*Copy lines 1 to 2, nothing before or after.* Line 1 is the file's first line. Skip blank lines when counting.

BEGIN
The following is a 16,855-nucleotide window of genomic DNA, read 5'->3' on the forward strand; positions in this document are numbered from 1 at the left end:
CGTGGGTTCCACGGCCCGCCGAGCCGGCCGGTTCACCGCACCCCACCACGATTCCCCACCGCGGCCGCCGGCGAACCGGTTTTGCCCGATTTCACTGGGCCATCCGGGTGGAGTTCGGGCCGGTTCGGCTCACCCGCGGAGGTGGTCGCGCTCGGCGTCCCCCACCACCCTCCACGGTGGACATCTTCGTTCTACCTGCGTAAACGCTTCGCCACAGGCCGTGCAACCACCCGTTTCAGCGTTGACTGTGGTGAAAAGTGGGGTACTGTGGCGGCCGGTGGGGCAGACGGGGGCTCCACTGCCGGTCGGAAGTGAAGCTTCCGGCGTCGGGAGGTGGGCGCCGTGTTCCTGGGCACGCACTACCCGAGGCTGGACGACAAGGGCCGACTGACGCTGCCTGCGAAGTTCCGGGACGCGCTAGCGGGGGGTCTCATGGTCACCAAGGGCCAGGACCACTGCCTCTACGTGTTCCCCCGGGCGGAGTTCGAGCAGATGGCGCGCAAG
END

The following is a 16,855-nucleotide window of genomic DNA, read 5'->3' on the forward strand; positions in this document are numbered from 1 at the left end:
CGTGGGTTCCACGGCCCGCCGAGCCGGCCGGTTCACCGCACCCCACCACGATTCCCCACCGCGGCCGCCGGCGAACCGGTTTTGCCCGATTTCACTGGGCCATCCGGGTGGAGTTCGGGCCGGTTCGGCTCACCCGCGGAGGTGGTCGCGCTCGGCGTCCCCCACCACCCTCCACGGTGGACATCTTCGTTCTACCTGCGTAAACGCTTCGCCACAGGCCGTGCAACCACCCGTTTCAGCGTTGACTGTGGTGAAAAGTGGGGTACTGTGGCGGCCGGTGGGGCAGACGGGGGCTCCACTGCCGGTCGGAAGTGAAGCTTCCGGCGTCGGGAGGTGGGCGCCGTGTTCCTGGGCACGCACTACCCGAGGCTGGACGACAAGGGCCGACTGACGCTGCCTGCGAAGTTCCGGGACGCGCTAGCGGGGGGTCTCATGGTCACCAAGGGCCAGGACCACTGCCTCTACGTGTTCCCCCGGGCGGAGTTCGAGCAGATGGCGCGCAAG